English Literature » Mark Twain » To the Above Old People

To the Above Old People by

Sleep! for the Sun that scores another Day
Against the Tale allotted You to stay,
Reminding You, is Risen, and now
Serves Notice–ah, ignore it while You stay!

The chill Wind blew, and those who stood before
The Tavern murmured, ‘Having drunk his Score,
Why tarries He with empty Cup? Behold,
The Wine of Youth once poured, is poured no more

‘Come, leave the Cup, and on the Winter’s Snow
Your Summer Garment of Enjoyment throw:
Your Tide of Life is ebbing fast, and it,
Exhausted once, for You no more shall flow.’

While yet the Phantom of false Youth was mine,
I heard a Voice from out the Darkness whine,
‘O Youth, O whither gone? Return,
And bathe my Age in thy reviving Wine.’

In this subduing Draught of tender green
And kindly Absinth, with its wimpling Sheen
Of dusky half-lights, let me drown
The haunting Pathos of the Might-Have-Been.

For every nickeled Joy, marred and brief,
We pay some day its Weight in golden Grief
Mined from our Hearts. Ah, murmur not–
From this one-sided Bargain dream of no Relief!

The Joy of Life, that streaming through their Veins
Tumultuous swept, falls slack–and wanes
The Glory in the Eye–and one by one
Life’s Pleasures perish and make place for Pains.

Whether one hide in some secluded Nook–
Whether at Liverpool or Sandy Hook–
‘Tis one. Old Age will search him out–and He–
He–He–when ready will know where to look.

From Cradle unto Grave I keep a House
OF Entertainment where may drowse
Bacilli and kindred Germs–or feed–or breed
Their festering Species in a deep Carouse.

Think–in this battered Caravanserai,
Whose Portals open stand all Night and Day,
How Microbe after Microbe with his Pomp
Arrives unasked, and comes to stay.

Our ivory Teeth, confessing to the Lust
Of masticating, once, now own Disgust
Of Clay-Plug’d Cavities–full soon our Snags
Are emptied, and our Mouths are filled with Dust.

Our Gums forsake the Teeth and tender grow,
And fat, like over-riped Figs–we know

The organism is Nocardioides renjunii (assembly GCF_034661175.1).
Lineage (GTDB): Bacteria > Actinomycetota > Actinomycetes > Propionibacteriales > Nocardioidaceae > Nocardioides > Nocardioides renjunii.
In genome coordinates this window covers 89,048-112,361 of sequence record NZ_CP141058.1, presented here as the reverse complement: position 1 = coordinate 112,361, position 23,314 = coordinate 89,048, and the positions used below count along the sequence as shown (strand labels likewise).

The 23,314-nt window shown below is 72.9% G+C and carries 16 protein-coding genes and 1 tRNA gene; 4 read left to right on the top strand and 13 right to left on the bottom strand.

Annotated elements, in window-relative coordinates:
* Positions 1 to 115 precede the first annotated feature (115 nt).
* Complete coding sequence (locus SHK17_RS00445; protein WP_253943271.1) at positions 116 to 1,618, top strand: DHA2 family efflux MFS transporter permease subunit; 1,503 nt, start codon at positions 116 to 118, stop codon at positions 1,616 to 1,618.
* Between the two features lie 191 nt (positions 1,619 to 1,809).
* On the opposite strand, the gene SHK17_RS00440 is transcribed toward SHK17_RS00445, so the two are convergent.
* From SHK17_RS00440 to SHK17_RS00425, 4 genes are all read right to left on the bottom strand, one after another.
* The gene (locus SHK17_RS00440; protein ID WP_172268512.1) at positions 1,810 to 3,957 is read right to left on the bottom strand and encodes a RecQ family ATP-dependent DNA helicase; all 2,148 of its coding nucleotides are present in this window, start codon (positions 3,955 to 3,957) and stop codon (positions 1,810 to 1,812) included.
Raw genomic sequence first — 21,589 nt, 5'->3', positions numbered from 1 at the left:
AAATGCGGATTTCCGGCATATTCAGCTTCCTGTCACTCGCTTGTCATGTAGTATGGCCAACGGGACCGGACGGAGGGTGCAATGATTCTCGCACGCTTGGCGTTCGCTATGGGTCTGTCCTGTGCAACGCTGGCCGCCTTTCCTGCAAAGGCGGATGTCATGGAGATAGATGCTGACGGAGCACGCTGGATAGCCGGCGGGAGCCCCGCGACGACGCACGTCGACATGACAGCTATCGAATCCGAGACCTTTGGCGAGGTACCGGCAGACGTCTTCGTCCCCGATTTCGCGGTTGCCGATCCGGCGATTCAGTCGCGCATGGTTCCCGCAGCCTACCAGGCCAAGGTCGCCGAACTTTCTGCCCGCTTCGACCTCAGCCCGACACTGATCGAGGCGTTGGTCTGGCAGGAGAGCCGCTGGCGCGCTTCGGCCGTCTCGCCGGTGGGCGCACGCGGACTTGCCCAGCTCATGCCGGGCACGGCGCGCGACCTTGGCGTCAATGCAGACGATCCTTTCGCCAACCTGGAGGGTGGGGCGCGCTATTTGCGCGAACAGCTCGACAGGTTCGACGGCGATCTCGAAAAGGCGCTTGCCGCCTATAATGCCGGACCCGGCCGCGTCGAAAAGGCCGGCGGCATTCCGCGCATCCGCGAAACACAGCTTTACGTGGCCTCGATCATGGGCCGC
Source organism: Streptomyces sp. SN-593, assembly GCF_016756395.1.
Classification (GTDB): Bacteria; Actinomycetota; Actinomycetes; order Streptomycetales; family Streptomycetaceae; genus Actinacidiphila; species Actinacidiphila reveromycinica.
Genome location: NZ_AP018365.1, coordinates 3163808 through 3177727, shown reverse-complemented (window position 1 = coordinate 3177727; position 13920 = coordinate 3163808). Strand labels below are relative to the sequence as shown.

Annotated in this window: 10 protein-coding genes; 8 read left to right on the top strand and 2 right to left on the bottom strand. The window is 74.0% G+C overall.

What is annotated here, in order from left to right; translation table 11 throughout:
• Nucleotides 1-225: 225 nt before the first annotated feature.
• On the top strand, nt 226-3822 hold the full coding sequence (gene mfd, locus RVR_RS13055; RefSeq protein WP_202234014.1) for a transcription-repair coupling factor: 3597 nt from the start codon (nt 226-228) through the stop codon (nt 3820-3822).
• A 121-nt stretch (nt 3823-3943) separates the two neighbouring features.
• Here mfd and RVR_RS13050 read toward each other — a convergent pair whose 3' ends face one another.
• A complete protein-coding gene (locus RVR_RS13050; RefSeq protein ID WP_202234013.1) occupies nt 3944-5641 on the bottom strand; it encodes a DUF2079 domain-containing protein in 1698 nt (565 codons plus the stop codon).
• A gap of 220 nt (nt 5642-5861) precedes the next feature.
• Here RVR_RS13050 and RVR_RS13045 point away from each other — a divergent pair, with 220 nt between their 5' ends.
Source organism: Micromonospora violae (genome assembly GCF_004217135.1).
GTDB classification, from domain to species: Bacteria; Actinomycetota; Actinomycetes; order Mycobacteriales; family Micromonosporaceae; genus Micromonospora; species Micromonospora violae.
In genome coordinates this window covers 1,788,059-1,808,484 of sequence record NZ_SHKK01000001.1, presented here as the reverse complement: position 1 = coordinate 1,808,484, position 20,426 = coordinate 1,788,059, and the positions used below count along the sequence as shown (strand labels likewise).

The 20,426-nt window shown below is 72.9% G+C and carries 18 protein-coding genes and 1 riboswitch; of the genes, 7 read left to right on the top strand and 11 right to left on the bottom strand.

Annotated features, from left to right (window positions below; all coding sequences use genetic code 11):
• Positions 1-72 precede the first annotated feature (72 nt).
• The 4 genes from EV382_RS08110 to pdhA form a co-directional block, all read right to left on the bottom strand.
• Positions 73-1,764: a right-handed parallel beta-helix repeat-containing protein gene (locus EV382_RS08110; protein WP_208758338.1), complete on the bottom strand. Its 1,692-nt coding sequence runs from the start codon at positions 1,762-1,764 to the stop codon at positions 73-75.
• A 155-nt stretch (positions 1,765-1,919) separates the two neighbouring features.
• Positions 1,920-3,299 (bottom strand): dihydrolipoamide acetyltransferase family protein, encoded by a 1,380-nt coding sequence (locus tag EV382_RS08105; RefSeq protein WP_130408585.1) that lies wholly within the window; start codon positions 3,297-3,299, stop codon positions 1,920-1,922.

The Sign–the Riggs’ Disease is ours, and we
Must list this Sorrow, add another Woe;

Our Lungs begin to fail and soon we Cough,
And chilly Streaks play up our Backs, and off
Our fever’d Foreheads drips an icy Sweat–
We scoffered before, but now we may not scoff.

Some for the Bunions that afflict us prate~` Of Plasters unsurpassable, and hate
To Cut a corn–ah cut, and let the Plaster go,
Nor murmur if the Solace come too late.

Some for the Honours of Old Age, and some
Long for its Respite from the Hum
And Clash of sordid Strife–O Fools,
The Past should teach them what’s to Come:

Lo, for the Honours, cold Neglect instead!
For Respite, disputatious Heirs a Bed
Of Thorns for them will furnish. Go,
Seek not Here for Peace–but Yonder–with the Dead.

For whether Zal and Rustam heed this Sign,
And even smitten thus, will not repine,
Let Zal and Rustam shuffle as they may,
The Fine once levied they must Cash the Fine.

O Voices of the Long Ago that were so dear!
Fall’n Silent, now, for many a Mould’ring Year,
O whither are ye flown? Come back,
And break my heart, but bless my grieving ear.

Some happy Day my Voice will Silent fall,
And answer not when some that love it call:
Be glad for Me when this you note–and think
I’ve found the Voices lost, beyond the Pall.

So let me grateful drain the Magic Bowl
That medicines hurt Minds and on the Soul
The Healing of its Peace doth lay–if then
Death claim me–Welcome be his Dole!

SANNA, SWEDEN, September 15th.

Private.–If you don’t know what Riggs’s Disease of the Teeth is, the dentist will tell you. I’ve had it–and it is more than interesting.



Fearing that there might be some mistake, we submitted a proof of this article to the (American) gentlemen named in it, and asked them to correct any errors of detail that might have crept in among the facts. They reply with some asperity that errors cannot creep in among facts where there are no facts for them to creep in among; and that none are discoverable in this article, but only baseless aberrations of a disordered mind. They have no recollection of any such night in Boston, nor elsewhere; and in their opinion there was never any such night. They have met Mr. Twain, but have had the prudence not to intrust any privacies to him–particularly under oath; and they think they now see that this prudence was justified, since he has been untrustworthy enough to even betray privacies which had no existence. Further, they think it a strange thing that Mr. Twain, who was never invited to meddle with anybody’s boyhood dreams but his own, has been so gratuitously anxious to see that other people’s are placed before the world that he has quite lost his head in his zeal and forgotten to make any mention of his own at all. Provided we insert this explanation, they are willing to let his article pass; otherwise they must require its suppression in the interest of truth.

P.S.–These replies having left us in some perplexity, and also in some fear lest they distress Mr. Twain if published without his privity, we judged it but fair to submit them to him and give him an opportunity to defend himself. But he does not seem to be troubled, or even aware that he is in a delicate situation. He merely says: ‘Do not worry about those former young people. They can write good literature, but when it comes to speaking the truth, they have not had my training.–MARK TWAIN.’ The last sentence seems obscure, and liable to an unfortunate construction. It plainly needs refashioning, but we cannot take the responsibility of doing it.–EDITOR.

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